Didunoluwa Obilanade, Aerospace Growth Partnership Programme Manager

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In our new ‘Aerostories’ section highlighting the life and career of Aerospace professionals, we interview Aerospace Growth Partnership Programme Manager, DIDUNOLUWA OBILANADE MRAeS.

Didunoluwa Obilanade MRAeS, 28

Location: Bristol, UK

Job Title: Aerospace Growth Partnership Programme Manager, GKN Aerospace Secondee. Additionally, incoming Doktorand (PhD candidate) at Luleå University of Technology researching Additive Manufacturing for Space Applications.

What inspired you into aerospace? My childhood next-door neighbour as, when I was very little, I lived next to a WW2 RAF veteran named Ozzy. He used to tell me across our wall about all the planes he flew and worked on throughout his career, while I listened absolutely fascinated. The day we moved, he came over to our house and gave me a model Spitfire and one of my earliest childhood books, an illustrated guide to the US Air Force which I still have to this day.

What is the best thing about your current role? Working for the Aerospace Growth Partnership (AGP) I have seen the big picture of the UK aerospace industry through its interactions with Government. I have worked with senior leaders of industry and government on a range of activities that focus on improving the skills of the industry, the competitiveness of the manufacturing supply chain and the industries engagement with the nation. This has given me opportunities to visit amazing sites across the UK such as Bombardier in Northern Ireland, the Airbus facilities at the AMRC in Wales, Spirit AeroSystems in Scotland and Collins in England.

What challenges have you faced and what do you feel is the biggest challenge for the industry (if any)? My undergraduate degree was a challenge for me, as imposter syndrome mixed with a variety of other things led to me failing my fair share of exams. However, after each hurdle and through asking for help, I worked harder the next time to pass and was encouraged that I belonged. My mantra becoming ‘Fail fast, Fail forward’. Accepting quickly where I had made mistakes and looking at how I can turn that mistake in to a lesson that moves me forward.

I think the biggest challenge facing the industry is the downturn in air traffic due to the pandemic. This downturn in traffic cascades through the industry into reduction in revenues due to cancelation of orders, reduction in MRO and, inevitably, loss of jobs. As an industry, we need to improve the public’s confidence in flying and work with the government to get planes back in the air and provide work to the SME community.

What made you join the Royal Aeronautical Society? I joined the RAeS as a student for its networking opportunities and the many careers advice events. What do you hope to get out of your membership? I am still making fantastic use of the networking and career advice opportunities, through being a part of the Young Persons’ Committee and attending the professional registration events. My next step is to submit my application to become a Chartered Engineer and use this to get the professional recognition for the work that I have done in my career so far. I hope to then develop my mentorship skills through the Society and pass down the good advice I’ve been given so far from my mentors.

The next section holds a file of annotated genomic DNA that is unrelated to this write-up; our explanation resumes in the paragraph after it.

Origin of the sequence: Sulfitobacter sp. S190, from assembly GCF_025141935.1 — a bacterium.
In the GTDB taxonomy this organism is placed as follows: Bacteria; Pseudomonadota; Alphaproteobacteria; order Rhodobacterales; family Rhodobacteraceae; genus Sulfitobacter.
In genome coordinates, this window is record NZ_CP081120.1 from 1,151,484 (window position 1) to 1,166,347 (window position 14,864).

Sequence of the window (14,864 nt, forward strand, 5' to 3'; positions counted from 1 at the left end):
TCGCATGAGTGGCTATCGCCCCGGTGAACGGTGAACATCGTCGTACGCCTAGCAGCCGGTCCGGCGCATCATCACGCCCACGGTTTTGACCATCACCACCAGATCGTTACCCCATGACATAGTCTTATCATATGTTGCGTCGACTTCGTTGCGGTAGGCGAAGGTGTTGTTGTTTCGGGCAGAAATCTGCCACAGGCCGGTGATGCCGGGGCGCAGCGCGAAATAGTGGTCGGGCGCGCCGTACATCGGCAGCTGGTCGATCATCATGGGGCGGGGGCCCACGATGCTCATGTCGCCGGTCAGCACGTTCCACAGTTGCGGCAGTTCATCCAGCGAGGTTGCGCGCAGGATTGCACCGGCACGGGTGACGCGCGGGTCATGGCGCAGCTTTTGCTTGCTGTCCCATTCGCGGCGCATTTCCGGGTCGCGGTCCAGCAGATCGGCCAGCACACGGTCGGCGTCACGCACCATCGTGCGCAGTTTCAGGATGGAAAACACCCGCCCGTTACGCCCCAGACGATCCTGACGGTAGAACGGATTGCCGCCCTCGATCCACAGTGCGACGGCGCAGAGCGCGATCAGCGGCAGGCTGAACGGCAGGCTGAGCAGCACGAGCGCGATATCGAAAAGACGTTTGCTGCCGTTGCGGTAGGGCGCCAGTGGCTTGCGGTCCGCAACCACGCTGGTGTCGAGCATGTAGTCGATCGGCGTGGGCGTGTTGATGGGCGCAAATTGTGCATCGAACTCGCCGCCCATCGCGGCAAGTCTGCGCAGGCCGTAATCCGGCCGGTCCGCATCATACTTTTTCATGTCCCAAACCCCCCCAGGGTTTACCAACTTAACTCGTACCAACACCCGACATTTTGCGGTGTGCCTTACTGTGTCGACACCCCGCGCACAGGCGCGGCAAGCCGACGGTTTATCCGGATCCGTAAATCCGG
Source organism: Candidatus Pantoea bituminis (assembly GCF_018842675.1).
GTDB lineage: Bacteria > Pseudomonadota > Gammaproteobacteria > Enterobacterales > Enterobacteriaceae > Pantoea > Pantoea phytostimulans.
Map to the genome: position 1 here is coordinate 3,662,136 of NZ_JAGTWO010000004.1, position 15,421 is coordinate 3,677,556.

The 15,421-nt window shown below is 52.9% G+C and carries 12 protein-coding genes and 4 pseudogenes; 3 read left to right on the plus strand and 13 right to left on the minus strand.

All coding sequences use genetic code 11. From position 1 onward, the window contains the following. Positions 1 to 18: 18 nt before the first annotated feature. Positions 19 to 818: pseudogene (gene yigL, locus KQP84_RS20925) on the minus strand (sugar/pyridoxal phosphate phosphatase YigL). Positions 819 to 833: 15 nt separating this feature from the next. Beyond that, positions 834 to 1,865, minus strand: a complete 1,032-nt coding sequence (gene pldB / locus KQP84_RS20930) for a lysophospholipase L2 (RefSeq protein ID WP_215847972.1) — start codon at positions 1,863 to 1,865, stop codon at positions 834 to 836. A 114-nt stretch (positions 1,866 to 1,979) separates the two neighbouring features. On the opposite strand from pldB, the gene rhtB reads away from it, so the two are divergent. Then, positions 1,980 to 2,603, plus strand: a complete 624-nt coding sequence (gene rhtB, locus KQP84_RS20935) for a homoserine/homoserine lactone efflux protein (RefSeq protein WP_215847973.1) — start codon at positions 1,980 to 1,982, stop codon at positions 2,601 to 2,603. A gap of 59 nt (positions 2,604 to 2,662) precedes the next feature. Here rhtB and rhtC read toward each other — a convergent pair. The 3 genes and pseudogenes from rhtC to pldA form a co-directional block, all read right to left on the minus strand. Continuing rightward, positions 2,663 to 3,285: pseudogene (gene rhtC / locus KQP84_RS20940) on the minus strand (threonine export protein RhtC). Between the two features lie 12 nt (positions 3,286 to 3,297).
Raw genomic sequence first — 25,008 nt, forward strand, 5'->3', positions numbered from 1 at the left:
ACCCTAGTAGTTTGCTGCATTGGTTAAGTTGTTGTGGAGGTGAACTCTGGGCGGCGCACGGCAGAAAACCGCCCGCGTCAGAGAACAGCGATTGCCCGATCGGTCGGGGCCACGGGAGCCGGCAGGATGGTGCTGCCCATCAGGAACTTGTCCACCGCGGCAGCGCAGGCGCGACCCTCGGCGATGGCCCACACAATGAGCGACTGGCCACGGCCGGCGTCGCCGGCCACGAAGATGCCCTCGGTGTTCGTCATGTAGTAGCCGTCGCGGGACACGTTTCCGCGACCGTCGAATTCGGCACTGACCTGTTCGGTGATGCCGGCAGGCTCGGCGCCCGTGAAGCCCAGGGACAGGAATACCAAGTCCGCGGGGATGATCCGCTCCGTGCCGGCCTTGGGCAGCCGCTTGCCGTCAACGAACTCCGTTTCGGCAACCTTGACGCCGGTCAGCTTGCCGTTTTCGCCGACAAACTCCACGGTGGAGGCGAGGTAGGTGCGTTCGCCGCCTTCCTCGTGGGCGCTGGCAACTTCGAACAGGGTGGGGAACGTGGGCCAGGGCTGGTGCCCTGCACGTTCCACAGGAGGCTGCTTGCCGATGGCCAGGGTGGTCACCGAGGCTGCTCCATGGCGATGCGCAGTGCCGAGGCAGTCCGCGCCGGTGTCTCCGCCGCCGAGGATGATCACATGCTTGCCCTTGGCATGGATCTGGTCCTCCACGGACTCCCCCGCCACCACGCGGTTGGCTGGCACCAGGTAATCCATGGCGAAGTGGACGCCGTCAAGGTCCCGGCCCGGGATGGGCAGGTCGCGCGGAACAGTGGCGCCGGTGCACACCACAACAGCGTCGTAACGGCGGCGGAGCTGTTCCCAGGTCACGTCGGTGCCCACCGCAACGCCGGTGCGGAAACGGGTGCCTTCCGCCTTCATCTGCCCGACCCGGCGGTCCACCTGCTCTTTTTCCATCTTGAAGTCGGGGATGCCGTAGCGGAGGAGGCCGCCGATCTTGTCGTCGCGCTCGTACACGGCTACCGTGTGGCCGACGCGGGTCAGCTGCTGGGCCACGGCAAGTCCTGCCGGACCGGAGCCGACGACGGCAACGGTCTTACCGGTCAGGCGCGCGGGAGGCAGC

What’s your favourite aircraft and why? Going for a bit of a workhorse, the A320 family. I have spent most of my flying time on these beauties and it was the first aircraft that I got a basic maintenance certification on during my grad scheme.

Who are your biggest inspirations? I am inspired by Leland Melvin and Charles Bolden. Both are black American astronauts who have achieved fantastic things throughout their careers, Charles becoming the NASA Administrator and Leland playing in the NFL prior to becoming an astronaut. I am a firm believer in ‘If you can see it, you can be it’ and that representation truly leads to aspirations. Both of these men gave me the ability to see myself in high positions of science and engineering, not just by looking like me, but by being fantastic ambassadors for the industry and actively encouraging the next generation space engineers.

Piece of advice for someone looking to enter your field? Try to attend and apply for everything that you find interesting! Be it that seminar, internship, apprenticeship, grad scheme, university course or secondment. One can be interested in many different things with lots of options, often leading to choice paralysis or worry if you have made the right choice. The only way to know is to try! By attending events it will give you a taster of what could be in store. Also, if under 35 and interested in the space industry, join the Space Generation Advisory Council – a fantastic network of space professionals conducting a variety of space projects.

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